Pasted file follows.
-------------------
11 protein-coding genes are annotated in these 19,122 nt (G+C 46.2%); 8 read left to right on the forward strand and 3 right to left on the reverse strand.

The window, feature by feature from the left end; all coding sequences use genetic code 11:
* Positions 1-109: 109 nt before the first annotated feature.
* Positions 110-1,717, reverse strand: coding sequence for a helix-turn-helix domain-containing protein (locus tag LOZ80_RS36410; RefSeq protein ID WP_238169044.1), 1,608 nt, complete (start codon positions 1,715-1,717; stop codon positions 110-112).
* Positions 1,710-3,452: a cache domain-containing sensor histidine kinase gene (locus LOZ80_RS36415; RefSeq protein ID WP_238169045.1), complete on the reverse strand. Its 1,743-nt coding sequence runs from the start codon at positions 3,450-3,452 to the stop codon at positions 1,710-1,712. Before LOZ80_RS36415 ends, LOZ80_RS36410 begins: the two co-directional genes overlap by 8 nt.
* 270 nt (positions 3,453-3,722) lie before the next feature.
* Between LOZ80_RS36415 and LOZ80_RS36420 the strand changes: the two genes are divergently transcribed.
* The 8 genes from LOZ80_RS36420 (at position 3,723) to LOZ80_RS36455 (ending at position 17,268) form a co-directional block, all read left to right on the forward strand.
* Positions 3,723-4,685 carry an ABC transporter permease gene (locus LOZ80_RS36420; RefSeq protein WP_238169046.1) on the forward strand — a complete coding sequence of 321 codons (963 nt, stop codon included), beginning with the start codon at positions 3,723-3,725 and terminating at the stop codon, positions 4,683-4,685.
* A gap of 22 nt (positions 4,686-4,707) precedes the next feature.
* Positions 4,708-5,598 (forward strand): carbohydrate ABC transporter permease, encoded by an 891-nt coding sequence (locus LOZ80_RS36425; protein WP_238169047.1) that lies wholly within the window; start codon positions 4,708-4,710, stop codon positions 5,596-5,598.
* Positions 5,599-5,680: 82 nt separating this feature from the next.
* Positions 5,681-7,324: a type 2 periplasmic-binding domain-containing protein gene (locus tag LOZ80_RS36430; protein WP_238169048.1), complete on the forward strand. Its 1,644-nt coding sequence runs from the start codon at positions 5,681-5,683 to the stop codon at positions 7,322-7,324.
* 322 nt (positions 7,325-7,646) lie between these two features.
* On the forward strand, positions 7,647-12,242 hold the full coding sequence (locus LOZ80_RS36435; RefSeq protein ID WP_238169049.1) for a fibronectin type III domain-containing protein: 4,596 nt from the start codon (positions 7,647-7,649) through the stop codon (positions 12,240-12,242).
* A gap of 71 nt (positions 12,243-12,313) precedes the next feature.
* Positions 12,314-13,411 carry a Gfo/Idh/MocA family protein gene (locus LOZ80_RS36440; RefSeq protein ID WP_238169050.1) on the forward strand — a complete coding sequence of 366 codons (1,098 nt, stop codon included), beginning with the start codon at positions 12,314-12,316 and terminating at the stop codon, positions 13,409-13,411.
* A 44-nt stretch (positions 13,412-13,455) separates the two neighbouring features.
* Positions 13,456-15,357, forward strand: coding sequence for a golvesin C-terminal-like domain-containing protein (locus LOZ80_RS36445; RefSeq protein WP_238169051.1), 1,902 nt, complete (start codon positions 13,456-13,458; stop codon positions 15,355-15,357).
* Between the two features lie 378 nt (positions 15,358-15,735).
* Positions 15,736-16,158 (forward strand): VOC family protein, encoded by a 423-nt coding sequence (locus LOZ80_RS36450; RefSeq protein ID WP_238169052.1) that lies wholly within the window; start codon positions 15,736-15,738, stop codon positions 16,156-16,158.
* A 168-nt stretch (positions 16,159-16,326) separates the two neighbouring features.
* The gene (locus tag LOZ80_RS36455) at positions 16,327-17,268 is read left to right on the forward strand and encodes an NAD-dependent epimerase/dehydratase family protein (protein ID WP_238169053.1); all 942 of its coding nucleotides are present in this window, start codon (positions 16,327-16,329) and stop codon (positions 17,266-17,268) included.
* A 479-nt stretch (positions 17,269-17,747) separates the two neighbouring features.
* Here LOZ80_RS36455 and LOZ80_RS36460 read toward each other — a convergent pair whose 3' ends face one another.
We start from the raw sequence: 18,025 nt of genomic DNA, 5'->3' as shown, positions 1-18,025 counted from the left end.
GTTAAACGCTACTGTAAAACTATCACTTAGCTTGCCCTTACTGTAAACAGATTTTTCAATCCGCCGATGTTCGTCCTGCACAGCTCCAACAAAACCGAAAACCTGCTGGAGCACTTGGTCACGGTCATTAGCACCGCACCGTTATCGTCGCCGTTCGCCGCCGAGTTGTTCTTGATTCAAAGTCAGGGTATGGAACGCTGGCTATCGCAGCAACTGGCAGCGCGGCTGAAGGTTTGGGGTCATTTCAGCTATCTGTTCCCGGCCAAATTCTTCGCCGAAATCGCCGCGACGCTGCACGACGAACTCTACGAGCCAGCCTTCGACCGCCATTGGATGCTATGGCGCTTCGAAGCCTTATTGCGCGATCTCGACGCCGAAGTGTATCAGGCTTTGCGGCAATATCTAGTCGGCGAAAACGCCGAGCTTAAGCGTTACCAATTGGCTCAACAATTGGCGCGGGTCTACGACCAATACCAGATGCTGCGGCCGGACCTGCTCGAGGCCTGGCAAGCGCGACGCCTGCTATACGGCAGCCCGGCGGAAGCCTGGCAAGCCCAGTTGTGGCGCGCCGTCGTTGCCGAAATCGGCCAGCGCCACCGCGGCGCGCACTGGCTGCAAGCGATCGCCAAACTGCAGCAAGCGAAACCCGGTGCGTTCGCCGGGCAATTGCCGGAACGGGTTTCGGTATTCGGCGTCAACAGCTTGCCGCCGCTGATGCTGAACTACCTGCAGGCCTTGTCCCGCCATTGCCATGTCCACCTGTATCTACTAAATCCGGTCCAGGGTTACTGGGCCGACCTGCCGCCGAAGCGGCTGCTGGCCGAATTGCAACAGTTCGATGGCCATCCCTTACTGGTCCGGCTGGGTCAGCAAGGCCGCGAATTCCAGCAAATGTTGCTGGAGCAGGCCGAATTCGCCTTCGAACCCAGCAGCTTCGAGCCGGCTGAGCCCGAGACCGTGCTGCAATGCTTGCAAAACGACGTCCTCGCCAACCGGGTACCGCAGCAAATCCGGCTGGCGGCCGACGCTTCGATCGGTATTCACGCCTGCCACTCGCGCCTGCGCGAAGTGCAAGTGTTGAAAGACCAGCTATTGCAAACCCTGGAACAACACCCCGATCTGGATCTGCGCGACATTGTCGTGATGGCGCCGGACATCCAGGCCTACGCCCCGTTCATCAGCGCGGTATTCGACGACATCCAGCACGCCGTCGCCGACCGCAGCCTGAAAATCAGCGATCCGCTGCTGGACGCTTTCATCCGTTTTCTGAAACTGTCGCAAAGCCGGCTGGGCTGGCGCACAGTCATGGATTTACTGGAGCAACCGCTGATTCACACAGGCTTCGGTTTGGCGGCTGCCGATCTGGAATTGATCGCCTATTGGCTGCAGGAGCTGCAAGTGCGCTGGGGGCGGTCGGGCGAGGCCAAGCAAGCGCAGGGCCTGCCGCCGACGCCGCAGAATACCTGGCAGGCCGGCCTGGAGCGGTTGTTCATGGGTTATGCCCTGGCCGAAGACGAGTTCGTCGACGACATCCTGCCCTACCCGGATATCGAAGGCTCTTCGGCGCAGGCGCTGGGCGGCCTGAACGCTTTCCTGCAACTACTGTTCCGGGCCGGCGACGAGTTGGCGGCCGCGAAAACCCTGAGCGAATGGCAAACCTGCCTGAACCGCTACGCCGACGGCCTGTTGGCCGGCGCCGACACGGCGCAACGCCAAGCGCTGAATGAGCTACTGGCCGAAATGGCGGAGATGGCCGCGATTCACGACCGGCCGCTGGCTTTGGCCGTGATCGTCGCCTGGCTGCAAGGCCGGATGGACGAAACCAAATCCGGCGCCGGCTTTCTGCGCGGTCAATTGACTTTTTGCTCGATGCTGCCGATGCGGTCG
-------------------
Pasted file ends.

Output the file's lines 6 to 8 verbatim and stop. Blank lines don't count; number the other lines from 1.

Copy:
* 270 nt (positions 3,453-3,722) lie before the next feature.
* Between LOZ80_RS36415 and LOZ80_RS36420 the strand changes: the two genes are divergently transcribed.
* The 8 genes from LOZ80_RS36420 (at position 3,723) to LOZ80_RS36455 (ending at position 17,268) form a co-directional block, all read left to right on the forward strand.